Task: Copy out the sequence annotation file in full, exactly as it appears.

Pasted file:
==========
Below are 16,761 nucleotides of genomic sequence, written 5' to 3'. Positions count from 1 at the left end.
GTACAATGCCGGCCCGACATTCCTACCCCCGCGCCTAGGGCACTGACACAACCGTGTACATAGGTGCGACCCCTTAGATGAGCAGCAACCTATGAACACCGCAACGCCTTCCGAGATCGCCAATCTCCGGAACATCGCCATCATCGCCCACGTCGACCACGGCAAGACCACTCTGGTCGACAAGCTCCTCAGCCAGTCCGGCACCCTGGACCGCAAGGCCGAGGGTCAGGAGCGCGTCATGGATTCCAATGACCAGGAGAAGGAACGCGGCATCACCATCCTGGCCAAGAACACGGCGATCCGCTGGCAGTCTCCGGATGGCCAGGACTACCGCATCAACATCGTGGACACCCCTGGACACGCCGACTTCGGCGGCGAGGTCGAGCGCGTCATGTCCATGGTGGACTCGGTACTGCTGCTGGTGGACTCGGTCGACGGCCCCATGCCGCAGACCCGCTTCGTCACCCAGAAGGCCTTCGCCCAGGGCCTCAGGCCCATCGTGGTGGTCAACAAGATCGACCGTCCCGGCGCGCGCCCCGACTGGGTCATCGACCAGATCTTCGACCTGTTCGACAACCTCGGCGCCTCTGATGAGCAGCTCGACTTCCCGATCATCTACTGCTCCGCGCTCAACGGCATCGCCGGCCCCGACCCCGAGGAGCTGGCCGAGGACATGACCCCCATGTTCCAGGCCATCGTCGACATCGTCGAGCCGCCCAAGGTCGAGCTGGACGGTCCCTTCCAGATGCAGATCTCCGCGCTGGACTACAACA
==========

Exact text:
Below are 16,761 nucleotides of genomic sequence, written 5' to 3'. Positions count from 1 at the left end.
GTACAATGCCGGCCCGACATTCCTACCCCCGCGCCTAGGGCACTGACACAACCGTGTACATAGGTGCGACCCCTTAGATGAGCAGCAACCTATGAACACCGCAACGCCTTCCGAGATCGCCAATCTCCGGAACATCGCCATCATCGCCCACGTCGACCACGGCAAGACCACTCTGGTCGACAAGCTCCTCAGCCAGTCCGGCACCCTGGACCGCAAGGCCGAGGGTCAGGAGCGCGTCATGGATTCCAATGACCAGGAGAAGGAACGCGGCATCACCATCCTGGCCAAGAACACGGCGATCCGCTGGCAGTCTCCGGATGGCCAGGACTACCGCATCAACATCGTGGACACCCCTGGACACGCCGACTTCGGCGGCGAGGTCGAGCGCGTCATGTCCATGGTGGACTCGGTACTGCTGCTGGTGGACTCGGTCGACGGCCCCATGCCGCAGACCCGCTTCGTCACCCAGAAGGCCTTCGCCCAGGGCCTCAGGCCCATCGTGGTGGTCAACAAGATCGACCGTCCCGGCGCGCGCCCCGACTGGGTCATCGACCAGATCTTCGACCTGTTCGACAACCTCGGCGCCTCTGATGAGCAGCTCGACTTCCCGATCATCTACTGCTCCGCGCTCAACGGCATCGCCGGCCCCGACCCCGAGGAGCTGGCCGAGGACATGACCCCCATGTTCCAGGCCATCGTCGACATCGTCGAGCCGCCCAAGGTCGAGCTGGACGGTCCCTTCCAGATGCAGATCTCCGCGCTGGACTACAACA